Walk down Broadway and something in one of the storefront windows is sure to catch your eye. But for window spaces without a pair of sparkly platform pumps, a cupcake or a pre-worn jacket for sale, Seattle Storefronts allows room for something eye-catching.
We’ve told you about Storefonts, a streetscape activation program of Shunpike, before. The program connects artists and entrepreneurs with empty retail spaces and fills them with everything from paper puppet skeletons to a blanket of 2,000 white coffee filters.
The program – which was founded in 2010 and has expanded from bleak storefronts in Pioneer Square and the International District to South Lake Union, Auburn, Rainer Beach and Capitol Hill – is now inviting artists and entrepreneurs to participate in this year’s designs.
Creators are invited to apply for the two program tracks (Installation and Creative Enterprise), but hurry, the deadline to apply for Storefronts Seattle is 11 p.m. on March 17.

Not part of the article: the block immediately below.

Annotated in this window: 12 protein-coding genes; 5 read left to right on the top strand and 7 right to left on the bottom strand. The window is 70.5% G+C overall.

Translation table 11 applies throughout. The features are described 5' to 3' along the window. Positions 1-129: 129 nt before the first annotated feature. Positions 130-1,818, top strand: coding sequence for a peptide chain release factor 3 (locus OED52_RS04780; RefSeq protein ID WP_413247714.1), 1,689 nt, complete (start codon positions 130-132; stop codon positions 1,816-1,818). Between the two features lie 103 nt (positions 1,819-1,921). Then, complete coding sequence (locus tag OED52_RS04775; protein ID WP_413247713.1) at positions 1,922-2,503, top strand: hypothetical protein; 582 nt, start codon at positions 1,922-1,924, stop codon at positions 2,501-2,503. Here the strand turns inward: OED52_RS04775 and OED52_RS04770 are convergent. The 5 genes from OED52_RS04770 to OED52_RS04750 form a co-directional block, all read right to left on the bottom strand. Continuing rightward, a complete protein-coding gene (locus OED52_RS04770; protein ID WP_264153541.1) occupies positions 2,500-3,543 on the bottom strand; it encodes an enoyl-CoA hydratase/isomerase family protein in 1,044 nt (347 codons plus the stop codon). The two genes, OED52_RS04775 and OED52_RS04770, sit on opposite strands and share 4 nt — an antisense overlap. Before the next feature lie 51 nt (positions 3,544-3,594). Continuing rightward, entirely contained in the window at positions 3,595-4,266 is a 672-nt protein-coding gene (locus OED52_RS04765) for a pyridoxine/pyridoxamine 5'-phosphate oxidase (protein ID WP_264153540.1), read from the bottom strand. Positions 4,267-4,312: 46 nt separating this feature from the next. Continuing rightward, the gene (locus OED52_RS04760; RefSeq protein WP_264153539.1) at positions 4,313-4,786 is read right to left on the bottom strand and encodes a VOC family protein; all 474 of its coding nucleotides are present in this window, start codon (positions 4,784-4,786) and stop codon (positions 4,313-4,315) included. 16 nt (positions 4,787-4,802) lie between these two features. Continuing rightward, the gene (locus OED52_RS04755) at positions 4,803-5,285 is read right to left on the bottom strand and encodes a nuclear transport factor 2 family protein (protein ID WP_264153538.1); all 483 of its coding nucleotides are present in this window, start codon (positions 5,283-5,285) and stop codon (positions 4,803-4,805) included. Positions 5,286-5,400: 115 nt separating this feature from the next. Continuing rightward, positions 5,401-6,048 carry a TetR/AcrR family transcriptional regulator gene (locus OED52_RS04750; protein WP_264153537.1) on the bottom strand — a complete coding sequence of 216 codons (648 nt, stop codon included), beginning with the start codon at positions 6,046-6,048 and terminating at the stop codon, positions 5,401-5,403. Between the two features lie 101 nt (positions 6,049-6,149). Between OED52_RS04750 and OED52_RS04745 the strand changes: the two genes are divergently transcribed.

Here’s more about the programs:
Installations offer artists a temporary storefront space to display any two- dimensional, three-dimensional or new media artwork. The program offers artist fees of up to $1,000 to support the creation of new work, or the installation of existing work. Works in this track are viewed from outside the closed storefront only (through the windows). If you are interested in applying for the
Creative Enterprise provides a space to experiment and test out new creative business ideas.
Creative Enterprise participants will have access to a space for three to six months, dependent on space availability and number of applicants. Creative Enterprise spaces are open to the public, and Creative Enterprise participants must hold appropriate City of Seattle and State of Washington licenses and permits, as well as a general liability insurance policy. Selected artists and/or artist teams will be required to hold set business hours.
Examples of possible Creative Enterprise uses:
- Museums and galleries – Businesses that exhibit a creative/innovative emphasis -
- Retail space for hand-made items (i.e. jewelry, fashion, art, etc.)
- Services (i.e. art classes, design advice, etc.)
- Merchandising a creative product
Visit Storefronts Seattle to learn more and apply.